|Publication number||US6107711 A|
|Application number||US 09/137,573|
|Publication date||Aug 22, 2000|
|Filing date||Aug 21, 1998|
|Priority date||Aug 21, 1998|
|Publication number||09137573, 137573, US 6107711 A, US 6107711A, US-A-6107711, US6107711 A, US6107711A|
|Inventors||David T. Borchert|
|Original Assignee||Emerson Electric Co.|
|Export Citation||BiBTeX, EndNote, RefMan|
|Patent Citations (13), Referenced by (18), Classifications (15), Legal Events (6)|
|External Links: USPTO, USPTO Assignment, Espacenet|
The present invention relates to rotating electromagnetic machines, such as generators and motors, and, more particularly, to rotating electromagnetic machines including a brushless exciter.
Large generators are driven by a prime mover to produce a supply of electric energy. A generator rotor is energized by an exciter providing to it a supply of direct current (DC) power effective to produce a magnetic field rotating with the rotor. An annular stator surrounding the rotor contains a plurality of windings in which electricity is induced by the rotating magnetic field.
Providing the supply of DC power to the rotor involves transferring the DC power from a stationary element to the rotating element. One method of transferring the DC power includes slip rings rotating with the rotor and stationary brushes contacting the slip rings.
Slip-ring techniques are subject to reliability problems. An improved technique for transferring power from the stationary to the rotating element is conventionally known as a brushless exciter in which a DC field is applied to a stationary exciter winding. One or more windings rotating with the rotor pass through the magnetic field produced by the stationary exciter winding thereby producing alternating current (AC) power. The exciter AC power is rectified in a rectifier located on the rotor to produce the required DC excitation.
The amount of DC exciter power required by the rotor varies with the generator load. That is, as the generator load increases, the magnitude of the rotor magnetic field must be increased to maintain the desired output. This is conventionally accomplished by varying the amount of DC power fed to the stationary exciter winding. The DC power may be controlled by a control signal or in response to a measurement of the generator output voltage, optionally combined with a measurement of the generator output current.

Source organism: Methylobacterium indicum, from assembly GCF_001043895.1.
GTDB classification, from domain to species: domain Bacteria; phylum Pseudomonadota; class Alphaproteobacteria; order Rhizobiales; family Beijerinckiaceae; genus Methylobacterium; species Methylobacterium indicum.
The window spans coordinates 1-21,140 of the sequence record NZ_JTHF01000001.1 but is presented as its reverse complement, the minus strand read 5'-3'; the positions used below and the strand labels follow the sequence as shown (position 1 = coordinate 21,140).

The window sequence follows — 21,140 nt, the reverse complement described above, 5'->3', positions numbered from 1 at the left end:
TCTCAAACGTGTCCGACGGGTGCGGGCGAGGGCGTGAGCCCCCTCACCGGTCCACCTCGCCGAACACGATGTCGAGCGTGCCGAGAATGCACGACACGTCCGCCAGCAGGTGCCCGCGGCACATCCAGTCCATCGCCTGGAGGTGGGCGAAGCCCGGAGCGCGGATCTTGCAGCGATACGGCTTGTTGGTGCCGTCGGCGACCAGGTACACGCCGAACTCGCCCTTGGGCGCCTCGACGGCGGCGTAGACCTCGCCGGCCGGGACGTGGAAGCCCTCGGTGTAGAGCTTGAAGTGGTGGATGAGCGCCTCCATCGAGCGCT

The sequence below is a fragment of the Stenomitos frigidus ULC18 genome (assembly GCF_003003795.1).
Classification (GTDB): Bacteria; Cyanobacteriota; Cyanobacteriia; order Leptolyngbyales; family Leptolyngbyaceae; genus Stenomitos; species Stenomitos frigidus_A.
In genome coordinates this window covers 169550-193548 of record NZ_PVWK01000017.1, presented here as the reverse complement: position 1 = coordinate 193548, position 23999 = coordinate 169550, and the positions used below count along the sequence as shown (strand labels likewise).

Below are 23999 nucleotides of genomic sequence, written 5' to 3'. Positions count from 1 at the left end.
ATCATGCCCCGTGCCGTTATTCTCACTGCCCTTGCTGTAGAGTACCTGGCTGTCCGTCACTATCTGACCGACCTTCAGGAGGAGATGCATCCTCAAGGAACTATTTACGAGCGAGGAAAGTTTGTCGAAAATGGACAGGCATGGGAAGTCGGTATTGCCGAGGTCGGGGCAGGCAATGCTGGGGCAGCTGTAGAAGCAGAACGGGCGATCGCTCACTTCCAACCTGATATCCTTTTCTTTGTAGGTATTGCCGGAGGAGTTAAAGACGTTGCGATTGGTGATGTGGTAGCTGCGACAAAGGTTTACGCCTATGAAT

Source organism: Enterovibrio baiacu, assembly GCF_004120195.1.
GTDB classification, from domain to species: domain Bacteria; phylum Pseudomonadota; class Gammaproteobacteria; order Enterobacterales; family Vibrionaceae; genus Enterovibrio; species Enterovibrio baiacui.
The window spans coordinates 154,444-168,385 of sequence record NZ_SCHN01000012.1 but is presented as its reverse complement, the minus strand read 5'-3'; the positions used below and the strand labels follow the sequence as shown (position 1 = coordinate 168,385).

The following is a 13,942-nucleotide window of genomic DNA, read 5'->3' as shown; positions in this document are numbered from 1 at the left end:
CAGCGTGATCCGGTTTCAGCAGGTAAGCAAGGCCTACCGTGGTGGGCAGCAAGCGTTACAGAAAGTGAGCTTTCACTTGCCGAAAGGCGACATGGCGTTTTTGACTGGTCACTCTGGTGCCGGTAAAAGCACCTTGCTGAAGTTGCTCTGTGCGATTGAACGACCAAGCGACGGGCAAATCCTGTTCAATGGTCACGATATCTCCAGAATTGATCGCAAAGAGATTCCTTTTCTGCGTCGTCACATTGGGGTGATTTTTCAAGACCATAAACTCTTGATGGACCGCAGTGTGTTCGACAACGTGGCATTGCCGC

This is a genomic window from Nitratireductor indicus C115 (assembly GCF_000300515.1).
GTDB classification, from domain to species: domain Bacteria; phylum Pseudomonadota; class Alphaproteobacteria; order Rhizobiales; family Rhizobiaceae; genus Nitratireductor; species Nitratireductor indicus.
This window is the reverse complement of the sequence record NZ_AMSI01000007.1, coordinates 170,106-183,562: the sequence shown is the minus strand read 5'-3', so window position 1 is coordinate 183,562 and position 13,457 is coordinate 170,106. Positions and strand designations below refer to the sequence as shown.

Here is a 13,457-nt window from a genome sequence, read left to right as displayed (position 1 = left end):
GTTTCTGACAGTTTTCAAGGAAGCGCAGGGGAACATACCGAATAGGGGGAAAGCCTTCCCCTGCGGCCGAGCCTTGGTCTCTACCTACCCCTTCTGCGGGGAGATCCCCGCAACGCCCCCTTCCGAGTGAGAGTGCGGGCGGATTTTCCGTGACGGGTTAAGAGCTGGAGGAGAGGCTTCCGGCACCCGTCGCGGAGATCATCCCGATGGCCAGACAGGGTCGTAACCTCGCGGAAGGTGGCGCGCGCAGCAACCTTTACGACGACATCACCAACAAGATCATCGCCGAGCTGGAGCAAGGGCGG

An exciter field control responds to a drop in the generator output voltage with an increase in DC voltage fed to the stationary exciter winding. In some installations, the magnitudes and phase relationships of the output voltage and current are employed to compensate the exciter field voltage for the reactive component of the generator output.
For reference to the details of a conventional brushless exciter as described above, reference is hereby made to U.S. Pat. No. 4,723,106 (Gibbs, et al.). Conventional brushless exciters as described above typically include a rotating rectifier bridge with a plurality of rectifier assemblies, with each rectifier assembly having a number of parts which must be assembled together on the inside of a diode wheel rim. The various parts are usually held in place on the inside of the diode wheel rim by hand or with a wedge. A clamping bolt extending through the diode wheel rim from the outside of the diode wheel rim passes through an outer heat sink and an inner heat sink to a clamping bar located adjacent the inner heat sink. A problem with assembling a rectifier assembly in this manner is that the various parts of the rectifier assembly must be manually assembled within the diode wheel rim. Space is limited within the diode wheel rim, making assembly sometimes difficult. Moreover, visual inspection of the rectifier assembly within the diode wheel rim is difficult after assembly inside the diode wheel rim. Thus, it is nearly impossible to ensure that the rectifier diodes have been properly seated between the inner heat sink and the outer heat sink, which is necessary to ensure both good electrical as well as thermal conductivity.
The present invention is directed to overcoming one or more of the problems as set forth above.
The present invention provides a rectifier assembly which may be relatively easily aligned and assembled to a block, and thereafter mounted as a unit to a diode wheel rim. The rectifier assembly is configured to define a convection cooling space with the diode wheel rim and to accommodate axial stack-up tolerances. In one aspect of the invention, a rectifier assembly for use in a rotating electromagnetic machine includes an outer heat sink and an inner heat sink. The outer heat sink is configured to be connected with a diode wheel rim such that an air space is defined therebetween for cooling during rotation of the diode wheel rim. At least one rectifier element is disposed between and electrically connected with the outer heat sink and the inner heat sink. A block is disposed adjacent to the outer heat sink generally opposite the at least one rectifier element. A clamping bolt extending through the inner heat sink and the outer heat sink is threadingly engaged with the block. An electrically insulating tube is disposed around the clamping bolt. An elastomeric spacer is positioned around the clamping bolt on an end of the tube. The spacer is configured to accommodate axial stack-up tolerances of the rectifier assembly in an axial direction of the clamping bolt.